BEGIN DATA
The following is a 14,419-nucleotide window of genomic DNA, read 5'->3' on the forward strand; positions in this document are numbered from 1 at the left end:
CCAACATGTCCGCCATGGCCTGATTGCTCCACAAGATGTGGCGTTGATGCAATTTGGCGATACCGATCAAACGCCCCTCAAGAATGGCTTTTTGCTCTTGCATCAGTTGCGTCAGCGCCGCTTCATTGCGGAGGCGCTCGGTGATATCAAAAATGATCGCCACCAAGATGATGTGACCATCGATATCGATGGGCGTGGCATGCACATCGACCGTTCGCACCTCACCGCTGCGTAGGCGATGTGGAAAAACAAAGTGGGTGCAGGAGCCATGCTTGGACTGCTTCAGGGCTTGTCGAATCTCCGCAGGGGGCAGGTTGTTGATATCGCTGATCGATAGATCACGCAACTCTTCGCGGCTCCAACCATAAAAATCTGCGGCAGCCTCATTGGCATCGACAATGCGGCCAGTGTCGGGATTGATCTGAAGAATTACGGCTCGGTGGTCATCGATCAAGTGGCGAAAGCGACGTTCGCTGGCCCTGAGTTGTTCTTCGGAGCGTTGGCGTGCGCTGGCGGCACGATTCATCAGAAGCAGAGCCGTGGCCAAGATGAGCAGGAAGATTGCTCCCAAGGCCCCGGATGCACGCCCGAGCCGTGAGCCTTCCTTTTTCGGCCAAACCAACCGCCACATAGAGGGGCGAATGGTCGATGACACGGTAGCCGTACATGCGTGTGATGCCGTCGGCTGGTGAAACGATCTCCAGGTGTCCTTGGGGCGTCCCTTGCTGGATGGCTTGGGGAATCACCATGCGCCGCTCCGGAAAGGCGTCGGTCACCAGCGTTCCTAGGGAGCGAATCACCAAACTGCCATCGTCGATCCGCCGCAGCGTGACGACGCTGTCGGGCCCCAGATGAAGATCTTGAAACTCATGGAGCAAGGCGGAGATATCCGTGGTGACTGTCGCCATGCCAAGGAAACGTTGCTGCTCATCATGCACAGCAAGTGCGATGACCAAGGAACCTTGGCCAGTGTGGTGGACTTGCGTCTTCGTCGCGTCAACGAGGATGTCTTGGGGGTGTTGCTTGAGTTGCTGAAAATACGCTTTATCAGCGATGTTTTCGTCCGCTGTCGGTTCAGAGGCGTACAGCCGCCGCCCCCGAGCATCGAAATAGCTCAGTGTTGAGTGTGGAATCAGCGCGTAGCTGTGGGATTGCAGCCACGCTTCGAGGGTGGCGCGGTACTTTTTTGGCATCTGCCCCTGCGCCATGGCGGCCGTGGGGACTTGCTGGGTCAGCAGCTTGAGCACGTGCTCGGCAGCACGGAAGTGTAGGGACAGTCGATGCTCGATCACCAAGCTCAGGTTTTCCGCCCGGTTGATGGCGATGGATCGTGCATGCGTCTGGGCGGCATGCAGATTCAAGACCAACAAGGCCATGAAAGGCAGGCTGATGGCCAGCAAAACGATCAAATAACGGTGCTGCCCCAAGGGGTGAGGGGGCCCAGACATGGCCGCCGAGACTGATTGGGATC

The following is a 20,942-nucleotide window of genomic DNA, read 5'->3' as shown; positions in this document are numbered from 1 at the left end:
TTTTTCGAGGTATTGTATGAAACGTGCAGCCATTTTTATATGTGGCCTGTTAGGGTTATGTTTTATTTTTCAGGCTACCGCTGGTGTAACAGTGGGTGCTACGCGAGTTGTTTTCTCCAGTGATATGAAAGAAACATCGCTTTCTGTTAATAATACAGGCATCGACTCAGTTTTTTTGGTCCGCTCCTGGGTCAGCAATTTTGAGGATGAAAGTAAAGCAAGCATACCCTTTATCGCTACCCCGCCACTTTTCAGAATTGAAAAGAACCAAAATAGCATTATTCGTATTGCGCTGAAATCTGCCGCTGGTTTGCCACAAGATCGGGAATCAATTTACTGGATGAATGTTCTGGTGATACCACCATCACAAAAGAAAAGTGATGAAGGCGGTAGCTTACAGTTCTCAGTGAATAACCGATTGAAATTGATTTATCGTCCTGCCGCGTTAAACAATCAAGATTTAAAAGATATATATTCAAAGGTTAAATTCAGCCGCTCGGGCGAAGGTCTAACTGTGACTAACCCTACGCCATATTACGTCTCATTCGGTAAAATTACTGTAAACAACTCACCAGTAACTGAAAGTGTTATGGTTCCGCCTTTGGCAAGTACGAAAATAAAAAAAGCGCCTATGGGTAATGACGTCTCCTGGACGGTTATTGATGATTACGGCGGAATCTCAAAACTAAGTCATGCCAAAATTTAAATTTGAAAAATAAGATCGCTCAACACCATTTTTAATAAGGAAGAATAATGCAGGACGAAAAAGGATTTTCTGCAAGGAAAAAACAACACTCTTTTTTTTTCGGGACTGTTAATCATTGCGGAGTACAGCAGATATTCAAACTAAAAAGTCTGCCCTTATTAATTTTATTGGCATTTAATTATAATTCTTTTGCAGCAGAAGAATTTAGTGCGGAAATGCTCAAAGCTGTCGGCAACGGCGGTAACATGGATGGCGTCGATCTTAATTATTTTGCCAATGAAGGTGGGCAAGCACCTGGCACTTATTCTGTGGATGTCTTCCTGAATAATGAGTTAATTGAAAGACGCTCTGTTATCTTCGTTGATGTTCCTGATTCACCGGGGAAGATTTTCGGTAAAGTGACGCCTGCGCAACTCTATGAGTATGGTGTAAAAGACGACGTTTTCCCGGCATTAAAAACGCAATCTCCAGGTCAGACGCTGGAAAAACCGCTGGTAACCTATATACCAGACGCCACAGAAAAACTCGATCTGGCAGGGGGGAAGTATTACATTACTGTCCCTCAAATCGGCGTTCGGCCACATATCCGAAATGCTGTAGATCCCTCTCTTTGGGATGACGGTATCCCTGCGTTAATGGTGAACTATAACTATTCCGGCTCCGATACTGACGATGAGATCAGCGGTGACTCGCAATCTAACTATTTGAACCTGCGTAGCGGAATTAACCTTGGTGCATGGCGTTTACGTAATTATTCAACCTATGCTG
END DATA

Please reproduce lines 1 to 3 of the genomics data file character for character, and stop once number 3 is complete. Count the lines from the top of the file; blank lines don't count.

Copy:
The following is a 14,419-nucleotide window of genomic DNA, read 5'->3' on the forward strand; positions in this document are numbered from 1 at the left end:
CCAACATGTCCGCCATGGCCTGATTGCTCCACAAGATGTGGCGTTGATGCAATTTGGCGATACCGATCAAACGCCCCTCAAGAATGGCTTTTTGCTCTTGCATCAGTTGCGTCAGCGCCGCTTCATTGCGGAGGCGCTCGGTGATATCAAAAATGATCGCCACCAAGATGATGTGACCATCGATATCGATGGGCGTGGCATGCACATCGACCGTTCGCACCTCACCGCTGCGTAGGCGATGTGGAAAAACAAAGTGGGTGCAGGAGCCATGCTTGGACTGCTTCAGGGCTTGTCGAATCTCCGCAGGGGGCAGGTTGTTGATATCGCTGATCGATAGATCACGCAACTCTTCGCGGCTCCAACCATAAAAATCTGCGGCAGCCTCATTGGCATCGACAATGCGGCCAGTGTCGGGATTGATCTGAAGAATTACGGCTCGGTGGTCATCGATCAAGTGGCGAAAGCGACGTTCGCTGGCCCTGAGTTGTTCTTCGGAGCGTTGGCGTGCGCTGGCGGCACGATTCATCAGAAGCAGAGCCGTGGCCAAGATGAGCAGGAAGATTGCTCCCAAGGCCCCGGATGCACGCCCGAGCCGTGAGCCTTCCTTTTTCGGCCAAACCAACCGCCACATAGAGGGGCGAATGGTCGATGACACGGTAGCCGTACATGCGTGTGATGCCGTCGGCTGGTGAAACGATCTCCAGGTGTCCTTGGGGCGTCCCTTGCTGGATGGCTTGGGGAATCACCATGCGCCGCTCCGGAAAGGCGTCGGTCACCAGCGTTCCTAGGGAGCGAATCACCAAACTGCCATCGTCGATCCGCCGCAGCGTGACGACGCTGTCGGGCCCCAGATGAAGATCTTGAAACTCATGGAGCAAGGCGGAGATATCCGTGGTGACTGTCGCCATGCCAAGGAAACGTTGCTGCTCATCATGCACAGCAAGTGCGATGACCAAGGAACCTTGGCCAGTGTGGTGGACTTGCGTCTTCGTCGCGTCAACGAGGATGTCTTGGGGGTGTTGCTTGAGTTGCTGAAAATACGCTTTATCAGCGATGTTTTCGTCCGCTGTCGGTTCAGAGGCGTACAGCCGCCGCCCCCGAGCATCGAAATAGCTCAGTGTTGAGTGTGGAATCAGCGCGTAGCTGTGGGATTGCAGCCACGCTTCGAGGGTGGCGCGGTACTTTTTTGGCATCTGCCCCTGCGCCATGGCGGCCGTGGGGACTTGCTGGGTCAGCAGCTTGAGCACGTGCTCGGCAGCACGGAAGTGTAGGGACAGTCGATGCTCGATCACCAAGCTCAGGTTTTCCGCCCGGTTGATGGCGATGGATCGTGCATGCGTCTGGGCGGCATGCAGATTCAAGACCAACAAGGCCATGAAAGGCAGGCTGATGGCCAGCAAAACGATCAAATAACGGTGCTGCCCCAAGGGGTGAGGGGGCCCAGACATGGCCGCCGAGACTGATTGGGATC

The following is a 20,942-nucleotide window of genomic DNA, read 5'->3' as shown; positions in this document are numbered from 1 at the left end: